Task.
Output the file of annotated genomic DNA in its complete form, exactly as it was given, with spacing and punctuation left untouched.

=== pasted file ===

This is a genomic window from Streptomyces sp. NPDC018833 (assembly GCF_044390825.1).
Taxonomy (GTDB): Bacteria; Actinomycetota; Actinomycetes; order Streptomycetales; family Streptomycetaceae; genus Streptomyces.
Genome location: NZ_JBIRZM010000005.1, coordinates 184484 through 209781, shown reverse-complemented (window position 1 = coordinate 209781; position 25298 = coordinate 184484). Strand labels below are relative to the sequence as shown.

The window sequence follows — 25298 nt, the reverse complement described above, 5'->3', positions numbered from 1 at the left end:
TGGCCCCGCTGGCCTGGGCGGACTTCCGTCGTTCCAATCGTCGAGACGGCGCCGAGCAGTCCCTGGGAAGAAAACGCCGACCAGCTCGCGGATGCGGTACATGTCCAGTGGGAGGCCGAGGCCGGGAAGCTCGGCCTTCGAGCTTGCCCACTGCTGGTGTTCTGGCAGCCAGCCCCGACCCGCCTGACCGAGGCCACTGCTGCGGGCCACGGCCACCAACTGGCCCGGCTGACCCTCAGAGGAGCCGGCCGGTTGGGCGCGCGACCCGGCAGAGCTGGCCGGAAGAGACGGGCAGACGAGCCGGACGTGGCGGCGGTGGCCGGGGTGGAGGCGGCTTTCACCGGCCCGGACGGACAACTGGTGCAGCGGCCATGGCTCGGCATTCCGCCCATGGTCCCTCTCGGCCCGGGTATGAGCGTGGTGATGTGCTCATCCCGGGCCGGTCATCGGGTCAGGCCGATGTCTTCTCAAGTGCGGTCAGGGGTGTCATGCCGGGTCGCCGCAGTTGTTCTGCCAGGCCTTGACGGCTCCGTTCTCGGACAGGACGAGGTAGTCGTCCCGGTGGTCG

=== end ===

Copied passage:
This is a genomic window from Streptomyces sp. NPDC018833 (assembly GCF_044390825.1).
Taxonomy (GTDB): Bacteria; Actinomycetota; Actinomycetes; order Streptomycetales; family Streptomycetaceae; genus Streptomyces.
Genome location: NZ_JBIRZM010000005.1, coordinates 184484 through 209781, shown reverse-complemented (window position 1 = coordinate 209781; position 25298 = coordinate 184484). Strand labels below are relative to the sequence as shown.

The window sequence follows — 25298 nt, the reverse complement described above, 5'->3', positions numbered from 1 at the left end:
TGGCCCCGCTGGCCTGGGCGGACTTCCGTCGTTCCAATCGTCGAGACGGCGCCGAGCAGTCCCTGGGAAGAAAACGCCGACCAGCTCGCGGATGCGGTACATGTCCAGTGGGAGGCCGAGGCCGGGAAGCTCGGCCTTCGAGCTTGCCCACTGCTGGTGTTCTGGCAGCCAGCCCCGACCCGCCTGACCGAGGCCACTGCTGCGGGCCACGGCCACCAACTGGCCCGGCTGACCCTCAGAGGAGCCGGCCGGTTGGGCGCGCGACCCGGCAGAGCTGGCCGGAAGAGACGGGCAGACGAGCCGGACGTGGCGGCGGTGGCCGGGGTGGAGGCGGCTTTCACCGGCCCGGACGGACAACTGGTGCAGCGGCCATGGCTCGGCATTCCGCCCATGGTCCCTCTCGGCCCGGGTATGAGCGTGGTGATGTGCTCATCCCGGGCCGGTCATCGGGTCAGGCCGATGTCTTCTCAAGTGCGGTCAGGGGTGTCATGCCGGGTCGCCGCAGTTGTTCTGCCAGGCCTTGACGGCTCCGTTCTCGGACAGGACGAGGTAGTCGTCCCGGTGGTCG